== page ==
Makes sense, and I'm now using it correctly (I think), however here's what's happening:

If I switch to the 3D tab (and thus start the GLCanvas running) before I add any display lists, glGenLists always returns 0 (and they thus don't show up).  If, however, I place the models in the system *before* kicking off the GL canvas, glGenLists returns 1, 2, 3, ... and so on, as it should (and they show up).

Why won't it allow me to allocate the space for the indices after the canvas has started?
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Author Comment

by:slikrik98
ID: 11968467
Now i'm just getting incredibly bizarre behavior (most likely a result of the memory allocation for the display lists);  I found one problem that might have been the cause of the 0 return value from genLists, I didn't have my gljMakeCurrent call before this was occuring.  However, even now that it allocates space (in other words, glGenLists is returning nonzero values), the models sometimes don't appear and the program crashes (saying abnormal runtime error, or something along these lines).  I'm beginning to think that maybe my display() function is being called from two sources, because I vaguely remember a problem i used to have before where this occured.  Is it possible that two threads are calling the display function?  how would I know if there are 2 glContexts created?  my main loop looks like this:

public void display()
    {
            glj.gljMakeCurrent();      //Ensure GL is initialised correctly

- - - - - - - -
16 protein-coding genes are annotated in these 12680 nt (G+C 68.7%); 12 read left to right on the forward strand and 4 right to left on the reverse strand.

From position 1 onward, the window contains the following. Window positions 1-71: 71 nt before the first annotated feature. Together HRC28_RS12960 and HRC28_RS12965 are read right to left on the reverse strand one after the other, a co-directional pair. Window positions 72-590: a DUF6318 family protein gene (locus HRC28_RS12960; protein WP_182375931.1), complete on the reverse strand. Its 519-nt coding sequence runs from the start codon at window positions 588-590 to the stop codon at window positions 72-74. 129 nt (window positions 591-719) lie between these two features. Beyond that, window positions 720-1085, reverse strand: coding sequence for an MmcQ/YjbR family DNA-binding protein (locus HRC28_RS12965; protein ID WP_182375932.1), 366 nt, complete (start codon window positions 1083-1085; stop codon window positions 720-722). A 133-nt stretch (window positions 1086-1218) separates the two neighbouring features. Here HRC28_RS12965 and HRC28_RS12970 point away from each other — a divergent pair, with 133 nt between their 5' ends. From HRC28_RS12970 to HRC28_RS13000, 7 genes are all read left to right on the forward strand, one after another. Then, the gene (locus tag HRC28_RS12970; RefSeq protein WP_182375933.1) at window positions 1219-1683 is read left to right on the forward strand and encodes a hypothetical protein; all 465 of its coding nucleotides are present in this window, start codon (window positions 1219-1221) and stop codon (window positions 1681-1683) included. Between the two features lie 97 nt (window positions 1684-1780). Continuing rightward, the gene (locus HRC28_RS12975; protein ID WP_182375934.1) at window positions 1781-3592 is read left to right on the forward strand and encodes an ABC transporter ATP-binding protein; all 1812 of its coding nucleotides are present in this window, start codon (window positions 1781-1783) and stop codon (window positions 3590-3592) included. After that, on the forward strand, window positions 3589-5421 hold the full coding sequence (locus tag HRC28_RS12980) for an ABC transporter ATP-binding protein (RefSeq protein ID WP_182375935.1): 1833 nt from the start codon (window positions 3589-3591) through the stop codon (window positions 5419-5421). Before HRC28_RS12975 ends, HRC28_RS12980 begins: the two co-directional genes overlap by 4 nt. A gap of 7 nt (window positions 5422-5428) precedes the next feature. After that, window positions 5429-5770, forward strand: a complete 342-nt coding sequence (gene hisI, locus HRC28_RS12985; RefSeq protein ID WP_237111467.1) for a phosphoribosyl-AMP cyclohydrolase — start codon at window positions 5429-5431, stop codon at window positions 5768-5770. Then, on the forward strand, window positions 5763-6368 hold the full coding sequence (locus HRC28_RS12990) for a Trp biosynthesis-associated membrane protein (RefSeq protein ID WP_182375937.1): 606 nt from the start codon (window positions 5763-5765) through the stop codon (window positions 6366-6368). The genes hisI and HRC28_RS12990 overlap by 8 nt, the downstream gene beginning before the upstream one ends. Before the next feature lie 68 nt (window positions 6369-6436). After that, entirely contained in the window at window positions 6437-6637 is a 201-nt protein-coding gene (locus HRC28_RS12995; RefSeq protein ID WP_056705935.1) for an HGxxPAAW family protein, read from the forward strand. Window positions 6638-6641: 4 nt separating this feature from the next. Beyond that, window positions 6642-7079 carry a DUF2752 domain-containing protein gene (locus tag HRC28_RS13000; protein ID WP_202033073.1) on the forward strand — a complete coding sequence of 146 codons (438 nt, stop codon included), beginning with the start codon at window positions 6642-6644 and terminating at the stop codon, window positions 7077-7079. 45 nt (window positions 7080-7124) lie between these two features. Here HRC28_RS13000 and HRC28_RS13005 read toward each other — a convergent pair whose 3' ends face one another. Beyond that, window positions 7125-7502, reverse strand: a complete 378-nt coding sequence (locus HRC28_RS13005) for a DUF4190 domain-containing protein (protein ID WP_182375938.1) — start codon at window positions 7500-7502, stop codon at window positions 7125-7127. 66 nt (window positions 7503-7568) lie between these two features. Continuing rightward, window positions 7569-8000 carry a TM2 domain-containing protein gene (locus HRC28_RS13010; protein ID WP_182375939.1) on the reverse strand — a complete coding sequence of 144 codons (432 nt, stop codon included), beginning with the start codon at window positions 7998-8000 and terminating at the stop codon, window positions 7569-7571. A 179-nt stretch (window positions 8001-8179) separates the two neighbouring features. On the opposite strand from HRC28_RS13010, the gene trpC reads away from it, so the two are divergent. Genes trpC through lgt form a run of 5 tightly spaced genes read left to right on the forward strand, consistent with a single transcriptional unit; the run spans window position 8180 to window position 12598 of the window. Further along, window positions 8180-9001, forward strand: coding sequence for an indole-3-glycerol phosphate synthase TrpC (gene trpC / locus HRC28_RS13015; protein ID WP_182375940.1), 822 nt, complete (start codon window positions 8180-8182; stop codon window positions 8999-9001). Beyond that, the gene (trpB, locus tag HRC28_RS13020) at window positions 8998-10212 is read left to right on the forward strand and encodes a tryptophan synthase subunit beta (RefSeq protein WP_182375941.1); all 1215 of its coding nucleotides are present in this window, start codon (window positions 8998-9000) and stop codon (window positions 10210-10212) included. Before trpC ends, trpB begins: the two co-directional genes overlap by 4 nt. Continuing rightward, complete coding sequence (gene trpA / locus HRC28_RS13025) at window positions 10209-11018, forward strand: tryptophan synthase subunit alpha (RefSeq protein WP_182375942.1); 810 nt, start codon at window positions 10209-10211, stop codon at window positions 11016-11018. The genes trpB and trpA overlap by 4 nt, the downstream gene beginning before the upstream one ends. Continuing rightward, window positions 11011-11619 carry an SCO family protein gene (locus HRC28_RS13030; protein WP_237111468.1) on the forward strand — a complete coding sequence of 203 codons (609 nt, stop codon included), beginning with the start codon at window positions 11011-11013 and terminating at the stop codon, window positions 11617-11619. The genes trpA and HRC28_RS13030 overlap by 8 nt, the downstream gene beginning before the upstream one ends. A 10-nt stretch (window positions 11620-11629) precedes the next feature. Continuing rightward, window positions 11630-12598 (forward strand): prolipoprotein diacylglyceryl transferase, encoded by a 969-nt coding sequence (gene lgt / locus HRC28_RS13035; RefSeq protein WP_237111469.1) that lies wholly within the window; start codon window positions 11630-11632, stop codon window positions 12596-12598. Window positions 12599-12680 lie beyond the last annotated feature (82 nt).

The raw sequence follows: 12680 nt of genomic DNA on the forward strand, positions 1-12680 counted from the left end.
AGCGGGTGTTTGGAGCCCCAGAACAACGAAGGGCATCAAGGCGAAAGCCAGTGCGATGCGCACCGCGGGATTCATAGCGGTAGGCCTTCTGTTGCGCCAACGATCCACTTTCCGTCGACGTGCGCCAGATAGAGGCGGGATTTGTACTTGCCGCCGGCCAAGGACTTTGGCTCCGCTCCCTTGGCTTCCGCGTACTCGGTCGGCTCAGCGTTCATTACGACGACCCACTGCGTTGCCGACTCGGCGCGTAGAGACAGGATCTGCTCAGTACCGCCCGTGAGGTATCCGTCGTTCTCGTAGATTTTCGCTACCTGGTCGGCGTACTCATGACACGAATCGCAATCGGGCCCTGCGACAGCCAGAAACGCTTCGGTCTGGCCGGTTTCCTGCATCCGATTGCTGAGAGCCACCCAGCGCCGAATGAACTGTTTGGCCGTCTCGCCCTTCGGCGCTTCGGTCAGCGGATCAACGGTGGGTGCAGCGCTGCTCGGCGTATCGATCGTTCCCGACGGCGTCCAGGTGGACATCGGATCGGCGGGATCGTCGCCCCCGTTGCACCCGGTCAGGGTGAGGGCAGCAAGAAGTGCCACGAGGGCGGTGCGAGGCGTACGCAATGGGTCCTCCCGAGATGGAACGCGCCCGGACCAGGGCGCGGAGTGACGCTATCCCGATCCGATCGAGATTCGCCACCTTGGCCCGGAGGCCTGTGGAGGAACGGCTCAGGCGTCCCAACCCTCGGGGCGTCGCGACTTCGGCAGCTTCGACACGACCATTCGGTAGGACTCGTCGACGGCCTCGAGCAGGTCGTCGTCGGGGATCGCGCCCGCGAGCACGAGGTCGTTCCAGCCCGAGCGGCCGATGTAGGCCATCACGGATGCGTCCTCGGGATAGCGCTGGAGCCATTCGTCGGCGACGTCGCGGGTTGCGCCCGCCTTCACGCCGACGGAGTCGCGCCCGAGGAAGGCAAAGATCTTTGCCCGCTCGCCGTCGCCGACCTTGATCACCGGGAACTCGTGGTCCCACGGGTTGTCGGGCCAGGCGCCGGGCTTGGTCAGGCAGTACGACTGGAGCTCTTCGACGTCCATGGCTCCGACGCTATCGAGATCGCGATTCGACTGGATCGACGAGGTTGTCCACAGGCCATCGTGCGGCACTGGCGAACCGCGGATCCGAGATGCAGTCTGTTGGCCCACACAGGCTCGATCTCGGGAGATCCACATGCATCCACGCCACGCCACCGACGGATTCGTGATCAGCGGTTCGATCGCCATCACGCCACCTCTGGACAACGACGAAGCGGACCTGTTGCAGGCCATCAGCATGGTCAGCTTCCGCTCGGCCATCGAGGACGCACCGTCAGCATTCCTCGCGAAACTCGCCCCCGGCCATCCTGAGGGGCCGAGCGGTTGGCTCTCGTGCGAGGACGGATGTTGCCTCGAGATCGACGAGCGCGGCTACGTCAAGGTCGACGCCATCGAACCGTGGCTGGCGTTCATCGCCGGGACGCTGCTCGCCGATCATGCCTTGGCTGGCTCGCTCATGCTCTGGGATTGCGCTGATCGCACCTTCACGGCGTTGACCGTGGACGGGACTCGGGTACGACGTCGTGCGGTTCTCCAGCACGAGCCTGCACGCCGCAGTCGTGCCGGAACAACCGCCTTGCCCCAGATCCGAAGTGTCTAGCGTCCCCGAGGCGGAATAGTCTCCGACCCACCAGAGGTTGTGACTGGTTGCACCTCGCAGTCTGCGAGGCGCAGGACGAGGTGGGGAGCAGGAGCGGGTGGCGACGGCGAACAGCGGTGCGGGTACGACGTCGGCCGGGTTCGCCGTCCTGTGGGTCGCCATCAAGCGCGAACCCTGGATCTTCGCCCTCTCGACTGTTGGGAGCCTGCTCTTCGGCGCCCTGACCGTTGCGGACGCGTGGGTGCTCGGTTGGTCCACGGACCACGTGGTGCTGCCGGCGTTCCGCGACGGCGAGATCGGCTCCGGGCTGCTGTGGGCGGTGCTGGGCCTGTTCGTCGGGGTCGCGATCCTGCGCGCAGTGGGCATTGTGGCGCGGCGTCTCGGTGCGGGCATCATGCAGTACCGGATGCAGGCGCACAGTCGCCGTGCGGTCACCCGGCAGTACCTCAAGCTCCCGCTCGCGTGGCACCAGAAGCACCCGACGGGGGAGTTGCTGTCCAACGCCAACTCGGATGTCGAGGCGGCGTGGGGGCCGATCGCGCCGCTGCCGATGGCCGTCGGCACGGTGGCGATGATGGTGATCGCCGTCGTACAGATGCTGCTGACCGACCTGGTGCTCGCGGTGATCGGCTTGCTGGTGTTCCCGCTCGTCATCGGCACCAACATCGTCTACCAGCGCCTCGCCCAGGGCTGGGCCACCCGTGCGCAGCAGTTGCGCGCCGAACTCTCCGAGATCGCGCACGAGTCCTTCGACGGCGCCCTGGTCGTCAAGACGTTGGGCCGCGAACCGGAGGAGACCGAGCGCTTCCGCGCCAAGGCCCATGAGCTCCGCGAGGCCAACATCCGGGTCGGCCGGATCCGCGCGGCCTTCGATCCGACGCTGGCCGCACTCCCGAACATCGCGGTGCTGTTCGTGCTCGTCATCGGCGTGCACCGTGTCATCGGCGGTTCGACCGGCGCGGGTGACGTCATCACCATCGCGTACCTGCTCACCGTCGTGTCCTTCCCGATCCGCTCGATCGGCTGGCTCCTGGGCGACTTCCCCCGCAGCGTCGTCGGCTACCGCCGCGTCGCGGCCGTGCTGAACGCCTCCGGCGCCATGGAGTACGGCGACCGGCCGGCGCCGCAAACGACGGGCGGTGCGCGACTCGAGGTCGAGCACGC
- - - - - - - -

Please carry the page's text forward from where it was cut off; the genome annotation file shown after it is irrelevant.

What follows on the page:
gl.glClear(GL_COLOR_BUFFER_BIT | GL_DEPTH_BUFFER_BIT);
            gl.glPushMatrix();
            gl.glLoadIdentity();
           
            positionCamera();
            traverseRender(root);
           
            gl.glPopMatrix();            
            glj.gljSwap();             //Swap buffers
            glj.gljFree();             // release GL
    }

I've implemented a scene graph and root is the root node of the graph, so my traverseRender function basically traverses the graph and renders each node.  I'm wondering if someone else is calling display while i'm in the traverseRender() function and so gljMakeCurrent is called before the previous gljFree() was called.  Just so you know, when each object in the graph gets rendered, it firsts looks to see if a display list has been created for that type, if so, it just calls the display list, if not, it compiles the display list.
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LVL 17

Expert Comment

by:davebytes
ID: 11976566
Yes, you need to have GL established and a context current when making any GL calls that allocate structures attached to a context..

That code looks okay by me.  If display is re-entrant, that'd be a potentially huge problem.  I don't know enough about Java usage in this situation -- I'm a GL expert, not a Java one. ;)

If you don't compile the display lists, and just use the raw data, does everything work fine?

-d
0
 

Author Comment

by:slikrik98
ID: 11977650
I made the switch to JOGL, and everything works fine.  I couldn't handle not having full control over the display method (and when it was called); I'm sure my problems were a result of sloppy code, and not gl4java's fault, but it's a lot easier to write sloppy code when using it.

Thanks for your help.